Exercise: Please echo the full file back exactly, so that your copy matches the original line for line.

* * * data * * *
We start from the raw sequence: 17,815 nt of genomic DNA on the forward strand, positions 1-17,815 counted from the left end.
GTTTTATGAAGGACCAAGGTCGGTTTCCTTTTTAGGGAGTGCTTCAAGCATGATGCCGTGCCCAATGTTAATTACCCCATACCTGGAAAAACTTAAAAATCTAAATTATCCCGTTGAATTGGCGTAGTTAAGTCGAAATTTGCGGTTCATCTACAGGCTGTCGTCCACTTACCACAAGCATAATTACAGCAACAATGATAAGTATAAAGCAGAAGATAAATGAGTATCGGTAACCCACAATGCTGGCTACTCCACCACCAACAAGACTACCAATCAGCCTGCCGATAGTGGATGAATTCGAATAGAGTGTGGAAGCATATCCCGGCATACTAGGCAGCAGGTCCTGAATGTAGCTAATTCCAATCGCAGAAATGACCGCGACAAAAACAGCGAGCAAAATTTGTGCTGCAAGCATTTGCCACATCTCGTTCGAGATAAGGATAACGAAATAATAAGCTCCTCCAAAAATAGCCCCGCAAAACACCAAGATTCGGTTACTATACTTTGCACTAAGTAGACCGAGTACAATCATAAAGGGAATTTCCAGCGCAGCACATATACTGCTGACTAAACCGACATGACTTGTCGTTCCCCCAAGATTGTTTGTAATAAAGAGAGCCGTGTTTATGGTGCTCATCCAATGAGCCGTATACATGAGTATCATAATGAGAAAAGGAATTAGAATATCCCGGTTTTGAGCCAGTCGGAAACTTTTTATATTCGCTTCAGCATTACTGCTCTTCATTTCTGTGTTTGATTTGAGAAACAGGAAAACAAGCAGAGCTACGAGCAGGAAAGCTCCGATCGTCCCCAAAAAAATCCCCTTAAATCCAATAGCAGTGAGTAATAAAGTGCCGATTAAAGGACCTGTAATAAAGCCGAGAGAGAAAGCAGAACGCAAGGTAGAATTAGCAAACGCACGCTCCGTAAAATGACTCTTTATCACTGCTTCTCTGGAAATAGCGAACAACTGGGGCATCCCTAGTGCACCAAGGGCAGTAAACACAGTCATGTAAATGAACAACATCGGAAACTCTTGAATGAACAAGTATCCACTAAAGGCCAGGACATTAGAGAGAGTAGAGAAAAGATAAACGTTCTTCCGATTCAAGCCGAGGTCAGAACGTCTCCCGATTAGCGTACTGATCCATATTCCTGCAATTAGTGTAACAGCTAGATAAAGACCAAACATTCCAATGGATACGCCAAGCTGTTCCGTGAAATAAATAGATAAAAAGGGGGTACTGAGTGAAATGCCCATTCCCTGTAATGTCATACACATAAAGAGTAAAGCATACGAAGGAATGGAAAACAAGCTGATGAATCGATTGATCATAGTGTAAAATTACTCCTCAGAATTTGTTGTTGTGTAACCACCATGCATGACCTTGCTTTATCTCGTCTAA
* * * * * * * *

We start from the raw sequence: 17,815 nt of genomic DNA on the forward strand, positions 1-17,815 counted from the left end.
GTTTTATGAAGGACCAAGGTCGGTTTCCTTTTTAGGGAGTGCTTCAAGCATGATGCCGTGCCCAATGTTAATTACCCCATACCTGGAAAAACTTAAAAATCTAAATTATCCCGTTGAATTGGCGTAGTTAAGTCGAAATTTGCGGTTCATCTACAGGCTGTCGTCCACTTACCACAAGCATAATTACAGCAACAATGATAAGTATAAAGCAGAAGATAAATGAGTATCGGTAACCCACAATGCTGGCTACTCCACCACCAACAAGACTACCAATCAGCCTGCCGATAGTGGATGAATTCGAATAGAGTGTGGAAGCATATCCCGGCATACTAGGCAGCAGGTCCTGAATGTAGCTAATTCCAATCGCAGAAATGACCGCGACAAAAACAGCGAGCAAAATTTGTGCTGCAAGCATTTGCCACATCTCGTTCGAGATAAGGATAACGAAATAATAAGCTCCTCCAAAAATAGCCCCGCAAAACACCAAGATTCGGTTACTATACTTTGCACTAAGTAGACCGAGTACAATCATAAAGGGAATTTCCAGCGCAGCACATATACTGCTGACTAAACCGACATGACTTGTCGTTCCCCCAAGATTGTTTGTAATAAAGAGAGCCGTGTTTATGGTGCTCATCCAATGAGCCGTATACATGAGTATCATAATGAGAAAAGGAATTAGAATATCCCGGTTTTGAGCCAGTCGGAAACTTTTTATATTCGCTTCAGCATTACTGCTCTTCATTTCTGTGTTTGATTTGAGAAACAGGAAAACAAGCAGAGCTACGAGCAGGAAAGCTCCGATCGTCCCCAAAAAAATCCCCTTAAATCCAATAGCAGTGAGTAATAAAGTGCCGATTAAAGGACCTGTAATAAAGCCGAGAGAGAAAGCAGAACGCAAGGTAGAATTAGCAAACGCACGCTCCGTAAAATGACTCTTTATCACTGCTTCTCTGGAAATAGCGAACAACTGGGGCATCCCTAGTGCACCAAGGGCAGTAAACACAGTCATGTAAATGAACAACATCGGAAACTCTTGAATGAACAAGTATCCACTAAAGGCCAGGACATTAGAGAGAGTAGAGAAAAGATAAACGTTCTTCCGATTCAAGCCGAGGTCAGAACGTCTCCCGATTAGCGTACTGATCCATATTCCTGCAATTAGTGTAACAGCTAGATAAAGACCAAACATTCCAATGGATACGCCAAGCTGTTCCGTGAAATAAATAGATAAAAAGGGGGTACTGAGTGAAATGCCCATTCCCTGTAATGTCATACACATAAAGAGTAAAGCATACGAAGGAATGGAAAACAAGCTGATGAATCGATTGATCATAGTGTAAAATTACTCCTCAGAATTTGTTGTTGTGTAACCACCATGCATGACCTTGCTTTATCTCGTCTAA